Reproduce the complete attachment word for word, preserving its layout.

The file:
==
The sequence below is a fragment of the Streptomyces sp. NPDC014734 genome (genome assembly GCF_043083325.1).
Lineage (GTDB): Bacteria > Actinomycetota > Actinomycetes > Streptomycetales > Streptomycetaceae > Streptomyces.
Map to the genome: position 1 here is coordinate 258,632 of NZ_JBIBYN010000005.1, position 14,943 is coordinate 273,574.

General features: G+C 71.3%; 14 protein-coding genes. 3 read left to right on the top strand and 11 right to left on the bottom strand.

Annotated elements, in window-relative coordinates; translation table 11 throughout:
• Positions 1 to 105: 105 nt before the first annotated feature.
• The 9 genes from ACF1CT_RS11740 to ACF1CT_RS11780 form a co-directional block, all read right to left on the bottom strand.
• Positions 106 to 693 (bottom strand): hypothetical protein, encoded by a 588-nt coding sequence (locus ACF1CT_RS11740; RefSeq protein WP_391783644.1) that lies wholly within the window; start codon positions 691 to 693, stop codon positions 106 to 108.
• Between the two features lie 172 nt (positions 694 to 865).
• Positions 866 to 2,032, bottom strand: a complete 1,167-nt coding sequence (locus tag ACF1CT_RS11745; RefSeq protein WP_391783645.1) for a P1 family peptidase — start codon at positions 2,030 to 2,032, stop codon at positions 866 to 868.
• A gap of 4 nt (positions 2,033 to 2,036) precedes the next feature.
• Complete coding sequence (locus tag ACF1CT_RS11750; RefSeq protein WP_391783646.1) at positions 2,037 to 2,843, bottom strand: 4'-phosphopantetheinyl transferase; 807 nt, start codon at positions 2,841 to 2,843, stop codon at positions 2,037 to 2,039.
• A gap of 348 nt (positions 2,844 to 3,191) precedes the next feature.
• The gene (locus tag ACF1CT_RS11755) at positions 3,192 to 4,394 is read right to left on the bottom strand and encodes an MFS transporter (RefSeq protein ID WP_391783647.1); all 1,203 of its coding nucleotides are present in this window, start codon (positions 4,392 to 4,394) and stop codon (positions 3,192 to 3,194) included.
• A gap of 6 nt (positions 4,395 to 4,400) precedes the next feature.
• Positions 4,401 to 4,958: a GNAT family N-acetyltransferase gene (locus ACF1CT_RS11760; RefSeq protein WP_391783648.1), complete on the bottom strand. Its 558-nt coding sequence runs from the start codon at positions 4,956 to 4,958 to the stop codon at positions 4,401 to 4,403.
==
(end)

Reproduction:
The sequence below is a fragment of the Streptomyces sp. NPDC014734 genome (genome assembly GCF_043083325.1).
Lineage (GTDB): Bacteria > Actinomycetota > Actinomycetes > Streptomycetales > Streptomycetaceae > Streptomyces.
Map to the genome: position 1 here is coordinate 258,632 of NZ_JBIBYN010000005.1, position 14,943 is coordinate 273,574.

General features: G+C 71.3%; 14 protein-coding genes. 3 read left to right on the top strand and 11 right to left on the bottom strand.

Annotated elements, in window-relative coordinates; translation table 11 throughout:
• Positions 1 to 105: 105 nt before the first annotated feature.
• The 9 genes from ACF1CT_RS11740 to ACF1CT_RS11780 form a co-directional block, all read right to left on the bottom strand.
• Positions 106 to 693 (bottom strand): hypothetical protein, encoded by a 588-nt coding sequence (locus ACF1CT_RS11740; RefSeq protein WP_391783644.1) that lies wholly within the window; start codon positions 691 to 693, stop codon positions 106 to 108.
• Between the two features lie 172 nt (positions 694 to 865).
• Positions 866 to 2,032, bottom strand: a complete 1,167-nt coding sequence (locus tag ACF1CT_RS11745; RefSeq protein WP_391783645.1) for a P1 family peptidase — start codon at positions 2,030 to 2,032, stop codon at positions 866 to 868.
• A gap of 4 nt (positions 2,033 to 2,036) precedes the next feature.
• Complete coding sequence (locus tag ACF1CT_RS11750; RefSeq protein WP_391783646.1) at positions 2,037 to 2,843, bottom strand: 4'-phosphopantetheinyl transferase; 807 nt, start codon at positions 2,841 to 2,843, stop codon at positions 2,037 to 2,039.
• A gap of 348 nt (positions 2,844 to 3,191) precedes the next feature.
• The gene (locus tag ACF1CT_RS11755) at positions 3,192 to 4,394 is read right to left on the bottom strand and encodes an MFS transporter (RefSeq protein ID WP_391783647.1); all 1,203 of its coding nucleotides are present in this window, start codon (positions 4,392 to 4,394) and stop codon (positions 3,192 to 3,194) included.
• A gap of 6 nt (positions 4,395 to 4,400) precedes the next feature.
• Positions 4,401 to 4,958: a GNAT family N-acetyltransferase gene (locus ACF1CT_RS11760; RefSeq protein WP_391783648.1), complete on the bottom strand. Its 558-nt coding sequence runs from the start codon at positions 4,956 to 4,958 to the stop codon at positions 4,401 to 4,403.